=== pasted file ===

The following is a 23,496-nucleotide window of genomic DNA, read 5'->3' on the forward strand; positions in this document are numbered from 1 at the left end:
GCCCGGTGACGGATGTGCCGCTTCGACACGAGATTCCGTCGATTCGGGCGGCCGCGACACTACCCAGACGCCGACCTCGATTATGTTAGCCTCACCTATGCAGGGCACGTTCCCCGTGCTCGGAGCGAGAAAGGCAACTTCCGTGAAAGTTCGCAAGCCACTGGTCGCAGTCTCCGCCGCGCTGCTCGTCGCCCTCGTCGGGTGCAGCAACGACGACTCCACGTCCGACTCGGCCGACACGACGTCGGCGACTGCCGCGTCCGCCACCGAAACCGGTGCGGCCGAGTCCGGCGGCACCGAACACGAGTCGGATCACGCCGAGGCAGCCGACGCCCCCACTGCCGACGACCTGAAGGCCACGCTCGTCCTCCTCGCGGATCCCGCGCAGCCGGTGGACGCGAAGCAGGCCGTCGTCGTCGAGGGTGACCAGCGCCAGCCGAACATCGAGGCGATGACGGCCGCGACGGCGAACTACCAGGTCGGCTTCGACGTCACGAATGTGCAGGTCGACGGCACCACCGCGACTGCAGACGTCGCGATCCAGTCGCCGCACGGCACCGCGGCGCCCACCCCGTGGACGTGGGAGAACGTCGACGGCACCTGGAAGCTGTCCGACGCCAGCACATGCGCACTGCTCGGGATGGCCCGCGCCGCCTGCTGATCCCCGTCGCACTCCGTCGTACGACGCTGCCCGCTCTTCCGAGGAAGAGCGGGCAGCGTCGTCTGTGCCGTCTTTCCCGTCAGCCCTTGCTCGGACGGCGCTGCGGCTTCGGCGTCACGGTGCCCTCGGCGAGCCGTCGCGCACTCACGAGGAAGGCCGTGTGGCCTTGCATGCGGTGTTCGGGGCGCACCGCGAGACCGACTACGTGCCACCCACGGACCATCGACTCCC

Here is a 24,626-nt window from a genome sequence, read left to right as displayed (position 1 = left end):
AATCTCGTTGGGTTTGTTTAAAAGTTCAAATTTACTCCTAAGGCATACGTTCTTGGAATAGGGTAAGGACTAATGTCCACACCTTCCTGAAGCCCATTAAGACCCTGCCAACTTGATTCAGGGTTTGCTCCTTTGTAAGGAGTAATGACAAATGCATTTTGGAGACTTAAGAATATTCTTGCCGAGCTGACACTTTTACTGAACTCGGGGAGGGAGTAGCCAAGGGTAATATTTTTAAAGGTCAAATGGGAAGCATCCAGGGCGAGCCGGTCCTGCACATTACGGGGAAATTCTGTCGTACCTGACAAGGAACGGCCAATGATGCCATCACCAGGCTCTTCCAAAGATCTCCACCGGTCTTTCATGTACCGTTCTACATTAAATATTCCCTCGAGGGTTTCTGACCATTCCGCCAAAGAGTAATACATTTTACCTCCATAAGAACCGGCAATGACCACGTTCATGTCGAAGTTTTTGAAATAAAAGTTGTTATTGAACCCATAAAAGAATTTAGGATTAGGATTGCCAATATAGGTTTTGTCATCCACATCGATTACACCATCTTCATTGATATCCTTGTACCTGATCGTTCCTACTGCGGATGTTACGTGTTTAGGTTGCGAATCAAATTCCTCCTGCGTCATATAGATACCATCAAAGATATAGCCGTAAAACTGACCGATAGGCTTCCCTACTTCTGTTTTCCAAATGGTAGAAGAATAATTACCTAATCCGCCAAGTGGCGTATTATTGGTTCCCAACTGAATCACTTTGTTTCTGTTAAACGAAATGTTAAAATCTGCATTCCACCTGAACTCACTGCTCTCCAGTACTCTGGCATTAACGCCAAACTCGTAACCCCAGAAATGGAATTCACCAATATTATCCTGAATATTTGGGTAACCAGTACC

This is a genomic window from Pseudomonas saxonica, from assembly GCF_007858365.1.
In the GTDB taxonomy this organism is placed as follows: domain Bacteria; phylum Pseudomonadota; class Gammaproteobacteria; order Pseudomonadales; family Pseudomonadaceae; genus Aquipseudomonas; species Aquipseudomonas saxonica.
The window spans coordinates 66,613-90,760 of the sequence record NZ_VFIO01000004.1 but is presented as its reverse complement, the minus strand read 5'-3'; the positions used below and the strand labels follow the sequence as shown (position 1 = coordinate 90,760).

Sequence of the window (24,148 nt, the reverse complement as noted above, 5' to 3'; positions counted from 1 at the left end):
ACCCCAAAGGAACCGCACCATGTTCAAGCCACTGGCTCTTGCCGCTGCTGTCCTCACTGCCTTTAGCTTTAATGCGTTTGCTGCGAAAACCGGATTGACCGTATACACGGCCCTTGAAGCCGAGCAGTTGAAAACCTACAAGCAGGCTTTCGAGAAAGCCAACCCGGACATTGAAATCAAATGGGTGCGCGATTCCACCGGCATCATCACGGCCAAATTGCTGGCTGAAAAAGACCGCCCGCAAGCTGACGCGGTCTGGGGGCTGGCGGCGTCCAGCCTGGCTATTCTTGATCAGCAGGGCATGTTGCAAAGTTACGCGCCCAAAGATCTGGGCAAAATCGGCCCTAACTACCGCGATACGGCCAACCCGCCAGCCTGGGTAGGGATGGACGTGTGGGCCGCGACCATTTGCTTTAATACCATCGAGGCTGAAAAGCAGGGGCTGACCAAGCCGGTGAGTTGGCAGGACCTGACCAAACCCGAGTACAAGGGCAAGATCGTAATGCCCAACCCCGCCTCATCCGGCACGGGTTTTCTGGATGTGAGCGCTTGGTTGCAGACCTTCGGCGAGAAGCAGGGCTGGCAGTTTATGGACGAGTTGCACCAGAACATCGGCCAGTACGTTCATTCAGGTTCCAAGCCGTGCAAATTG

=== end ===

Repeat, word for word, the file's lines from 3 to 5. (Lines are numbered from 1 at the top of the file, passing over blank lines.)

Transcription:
Here is a 24,626-nt window from a genome sequence, read left to right as displayed (position 1 = left end):
AATCTCGTTGGGTTTGTTTAAAAGTTCAAATTTACTCCTAAGGCATACGTTCTTGGAATAGGGTAAGGACTAATGTCCACACCTTCCTGAAGCCCATTAAGACCCTGCCAACTTGATTCAGGGTTTGCTCCTTTGTAAGGAGTAATGACAAATGCATTTTGGAGACTTAAGAATATTCTTGCCGAGCTGACACTTTTACTGAACTCGGGGAGGGAGTAGCCAAGGGTAATATTTTTAAAGGTCAAATGGGAAGCATCCAGGGCGAGCCGGTCCTGCACATTACGGGGAAATTCTGTCGTACCTGACAAGGAACGGCCAATGATGCCATCACCAGGCTCTTCCAAAGATCTCCACCGGTCTTTCATGTACCGTTCTACATTAAATATTCCCTCGAGGGTTTCTGACCATTCCGCCAAAGAGTAATACATTTTACCTCCATAAGAACCGGCAATGACCACGTTCATGTCGAAGTTTTTGAAATAAAAGTTGTTATTGAACCCATAAAAGAATTTAGGATTAGGATTGCCAATATAGGTTTTGTCATCCACATCGATTACACCATCTTCATTGATATCCTTGTACCTGATCGTTCCTACTGCGGATGTTACGTGTTTAGGTTGCGAATCAAATTCCTCCTGCGTCATATAGATACCATCAAAGATATAGCCGTAAAACTGACCGATAGGCTTCCCTACTTCTGTTTTCCAAATGGTAGAAGAATAATTACCTAATCCGCCAAGTGGCGTATTATTGGTTCCCAACTGAATCACTTTGTTTCTGTTAAACGAAATGTTAAAATCTGCATTCCACCTGAACTCACTGCTCTCCAGTACTCTGGCATTAACGCCAAACTCGTAACCCCAGAAATGGAATTCACCAATATTATCCTGAATATTTGGGTAACCAGTACC

This is a genomic window from Pseudomonas saxonica, from assembly GCF_007858365.1.